XBRL Taxonomy Viewer & Editor

Graphical XBRL Taxonomy Editor

  • View, edit, and extend XBRL taxonomies
  • XBRL Taxonomy Manager for installing taxonomies
  • Support for XBRL 2.1 & XBRL Dimensions
  • Context-sensitive XBRL tabs and entry helpers
  • Support for XBRL Taxonomy Packages
  • XBRL validator
  • Generate XBRL Taxonomy documention
  • XBRL Taxonomy Wizard
  • Find-in-XBRL
  • XBRL Formula Editor
  • XBRL Table Linkbase editing and execution

Graphical XBRL View

View XBRL taxonomies with this intuitive graphical representation

The XBRL View in XMLSpy provides a graphical representation of an XBRL Taxonomy that makes it easy to explore and understand its structure.

When you open a taxonomy schema file in XBRL View, the various files in the taxonomy are displayed in a tree structure in the XBRL Overview window, where you can open, validate, and edit the files as necessary.

The Main Window in XBRL View includes five tabs that organize the taxonomy's elements as well as definition, presentation, calculation, and formula relationships. Definition, presentation, calculation, and label linkbases are indicated with informative icons, and these can be opened and viewed and/or edited in XMLSpy's Text View or the graphical Grid View. Saved changes are immediately reflected in the taxonomy displayed in XBRL View. Below the linkbases, the Overview Window lists the imported schemas in the taxonomy.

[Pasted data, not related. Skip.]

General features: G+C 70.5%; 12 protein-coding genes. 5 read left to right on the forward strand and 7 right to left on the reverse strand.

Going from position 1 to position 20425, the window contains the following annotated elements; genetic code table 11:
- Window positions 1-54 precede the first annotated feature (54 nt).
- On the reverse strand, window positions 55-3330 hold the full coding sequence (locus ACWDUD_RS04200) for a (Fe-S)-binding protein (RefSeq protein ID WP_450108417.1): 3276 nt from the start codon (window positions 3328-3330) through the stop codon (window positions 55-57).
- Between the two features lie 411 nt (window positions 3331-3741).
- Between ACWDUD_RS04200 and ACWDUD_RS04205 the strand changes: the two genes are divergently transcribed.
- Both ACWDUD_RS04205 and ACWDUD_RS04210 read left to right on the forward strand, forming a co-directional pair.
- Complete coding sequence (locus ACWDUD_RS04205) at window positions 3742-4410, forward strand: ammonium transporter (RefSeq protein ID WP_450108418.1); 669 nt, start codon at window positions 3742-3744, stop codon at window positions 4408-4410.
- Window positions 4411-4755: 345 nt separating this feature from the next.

The Global Elements entry helper window displays the items, tuples, hypercubes, and dimensions present in the taxonomy, and handy buttons let you filter the display based on various criteria, such as type, text, source, and so on. Double clicking any element in the window selects it in the Main Window and displays its configuration in the Details window, where you can easily view and/or edit its properties.

As you are editing an XBRL taxonomy in XBRL view, the Find in XBRL tab and numerous sorting options make finding information in XBRL files, which tend to be rather large and complex, much easier. Learn more about this powerful find-in-XBRL functionality.

With its graphical display of XBRL taxonomy elements, easy-to-understand windows and tabs, and intelligent XBRL editing entry helpers, XMLSpy makes it easy to visualize, edit, and document complex XBRL taxonomies.

Extend XBRL Taxonomies

The XBRL Taxonomy Wizard in XMLSpy gives you a user-friendly way to get started when extending an industry-standard XBRL taxonomy to customize it for your organization.

You simply enter your company name or ticker and select the taxonomy you wish to extend: XMLSpy includes built in support for the standard US-GAAP and IFRS taxonomies. The Taxonomy Wizard then creates and saves the required files and walks you through selecting the entry points of the taxonomy you are extending.

Once you click finish, XMLSpy displays the newly created taxonomy files in the XBRL Viewer, where you can continue editing and refining the taxonomy in a graphical manner. The XBRL Taxonomy Wizard is an invaluable time saver - even if you're new to XBRL.

It's easy to create an XBRL Taxonomy with the wizard in XMLSpy

XBRL Formula Editor